A tissue sample from local pigs detected with veterinary drug residues exceeding the legal limit

The Centre for Food Safety (CFS) of the Food and Environmental Hygiene Department today (February 07) announced that one liver sample from local pigs had been detected with veterinary drug residues exceeding the legal limit. The CFS is following up the case.

The pig liver sample came from a local pig farm. The test results showed that it contained Trimethoprim at the level of 700 μg per kg. Trimethoprim is a veterinary drug regulated under the Public Health (Animals and Birds) (Chemical Residues) Regulation (Cap. 139N), which should be appropriately used at food animal farms. Under Cap. 139N, Trimethoprim is one of the restricted chemicals used in food animals. The level of Trimethoprim in pig liver cannot exceed 50 μg per kg. Offenders are liable to a maximum fine of $100,000 upon conviction.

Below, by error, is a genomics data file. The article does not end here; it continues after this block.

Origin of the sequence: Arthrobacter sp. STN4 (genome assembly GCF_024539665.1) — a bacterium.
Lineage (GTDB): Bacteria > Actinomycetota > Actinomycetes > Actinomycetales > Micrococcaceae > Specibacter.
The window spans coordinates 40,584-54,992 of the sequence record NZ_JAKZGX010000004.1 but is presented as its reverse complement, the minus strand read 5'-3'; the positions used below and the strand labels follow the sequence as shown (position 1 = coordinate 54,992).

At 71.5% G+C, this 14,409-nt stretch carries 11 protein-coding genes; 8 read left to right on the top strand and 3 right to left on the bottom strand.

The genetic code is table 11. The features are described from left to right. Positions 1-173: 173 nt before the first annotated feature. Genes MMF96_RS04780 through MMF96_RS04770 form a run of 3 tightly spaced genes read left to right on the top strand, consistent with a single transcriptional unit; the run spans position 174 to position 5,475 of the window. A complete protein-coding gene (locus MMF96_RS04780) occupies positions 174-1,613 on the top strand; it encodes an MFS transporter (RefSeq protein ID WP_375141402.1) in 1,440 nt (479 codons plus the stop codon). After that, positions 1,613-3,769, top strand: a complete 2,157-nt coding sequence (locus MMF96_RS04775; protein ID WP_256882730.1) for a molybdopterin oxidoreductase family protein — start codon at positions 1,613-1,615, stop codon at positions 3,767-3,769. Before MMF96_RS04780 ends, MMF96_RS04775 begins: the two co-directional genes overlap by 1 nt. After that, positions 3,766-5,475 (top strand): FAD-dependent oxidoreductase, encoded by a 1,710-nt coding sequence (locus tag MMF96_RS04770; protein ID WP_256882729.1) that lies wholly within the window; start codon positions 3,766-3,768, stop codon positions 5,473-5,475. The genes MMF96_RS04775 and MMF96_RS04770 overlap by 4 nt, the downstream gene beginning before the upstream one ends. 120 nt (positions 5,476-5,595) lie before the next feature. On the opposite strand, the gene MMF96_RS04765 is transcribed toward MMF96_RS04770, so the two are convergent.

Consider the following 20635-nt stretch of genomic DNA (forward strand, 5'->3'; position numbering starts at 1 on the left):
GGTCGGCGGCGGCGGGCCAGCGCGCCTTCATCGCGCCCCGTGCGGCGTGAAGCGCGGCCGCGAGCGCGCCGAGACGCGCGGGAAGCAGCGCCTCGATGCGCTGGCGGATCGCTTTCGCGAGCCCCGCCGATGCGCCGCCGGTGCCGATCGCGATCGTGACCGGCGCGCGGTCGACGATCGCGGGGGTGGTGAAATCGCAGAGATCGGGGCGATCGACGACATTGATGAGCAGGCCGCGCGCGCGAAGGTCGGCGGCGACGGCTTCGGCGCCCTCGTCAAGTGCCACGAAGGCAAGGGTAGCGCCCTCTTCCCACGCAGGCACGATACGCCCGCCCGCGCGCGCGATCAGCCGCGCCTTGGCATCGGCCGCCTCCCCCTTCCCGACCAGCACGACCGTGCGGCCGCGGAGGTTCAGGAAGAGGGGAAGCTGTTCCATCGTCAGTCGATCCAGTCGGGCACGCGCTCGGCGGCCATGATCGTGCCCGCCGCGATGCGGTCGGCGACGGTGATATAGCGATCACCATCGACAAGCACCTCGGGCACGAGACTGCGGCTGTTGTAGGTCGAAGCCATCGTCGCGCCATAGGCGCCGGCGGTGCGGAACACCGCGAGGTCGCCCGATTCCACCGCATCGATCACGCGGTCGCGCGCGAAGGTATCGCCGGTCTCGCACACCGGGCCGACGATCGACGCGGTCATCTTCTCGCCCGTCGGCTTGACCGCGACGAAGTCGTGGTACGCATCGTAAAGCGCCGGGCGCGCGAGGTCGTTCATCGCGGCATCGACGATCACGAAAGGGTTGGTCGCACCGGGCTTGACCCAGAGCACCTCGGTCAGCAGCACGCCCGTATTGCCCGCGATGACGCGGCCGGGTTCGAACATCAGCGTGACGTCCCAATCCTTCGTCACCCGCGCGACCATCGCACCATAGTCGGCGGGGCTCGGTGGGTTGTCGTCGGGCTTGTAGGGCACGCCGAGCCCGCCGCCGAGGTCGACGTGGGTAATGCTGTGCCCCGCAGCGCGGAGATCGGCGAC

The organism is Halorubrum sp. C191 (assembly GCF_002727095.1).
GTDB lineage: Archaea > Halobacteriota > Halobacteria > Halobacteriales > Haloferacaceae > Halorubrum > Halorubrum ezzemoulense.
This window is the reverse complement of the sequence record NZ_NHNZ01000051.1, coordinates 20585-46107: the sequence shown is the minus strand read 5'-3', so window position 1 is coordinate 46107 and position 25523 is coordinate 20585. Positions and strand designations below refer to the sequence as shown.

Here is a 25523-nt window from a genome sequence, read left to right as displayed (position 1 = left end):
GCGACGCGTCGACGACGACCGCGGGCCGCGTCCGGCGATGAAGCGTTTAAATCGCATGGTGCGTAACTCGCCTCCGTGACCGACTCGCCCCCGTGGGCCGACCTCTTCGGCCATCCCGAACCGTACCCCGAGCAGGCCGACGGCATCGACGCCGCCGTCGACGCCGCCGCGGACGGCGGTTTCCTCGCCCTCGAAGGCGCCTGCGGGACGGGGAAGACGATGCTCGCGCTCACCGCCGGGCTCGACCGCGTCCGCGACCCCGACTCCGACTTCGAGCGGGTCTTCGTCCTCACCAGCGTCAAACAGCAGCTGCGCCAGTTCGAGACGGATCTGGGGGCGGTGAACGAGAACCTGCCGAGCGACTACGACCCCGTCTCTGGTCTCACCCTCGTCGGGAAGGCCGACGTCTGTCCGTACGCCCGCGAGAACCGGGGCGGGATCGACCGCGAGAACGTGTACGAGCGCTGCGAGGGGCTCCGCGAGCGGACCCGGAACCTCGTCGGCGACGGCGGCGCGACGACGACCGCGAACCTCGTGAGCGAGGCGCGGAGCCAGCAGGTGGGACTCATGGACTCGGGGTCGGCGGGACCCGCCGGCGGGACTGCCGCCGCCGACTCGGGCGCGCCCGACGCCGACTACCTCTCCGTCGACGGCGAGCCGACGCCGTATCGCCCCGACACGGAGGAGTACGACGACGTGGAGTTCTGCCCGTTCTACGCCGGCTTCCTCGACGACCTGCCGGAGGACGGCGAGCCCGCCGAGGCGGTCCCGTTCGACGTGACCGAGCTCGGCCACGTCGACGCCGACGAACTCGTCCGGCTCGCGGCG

CFS conducts routine surveillance on food animals entering the slaughterhouses in Hong Kong for veterinary drug residues. The sample was detected with a veterinary drug residue level at 14 times of the relevant legal maximum residue limit (50 μg per kg). Risk assessment has revealed that adverse health effects will not be caused under normal consumption based on the levels of Trimethoprim detected in the sample.

The Government will enhance inspection at the related farm, collect samples from their pigs, and continue to follow up on the incident with the farm. The investigation is ongoing.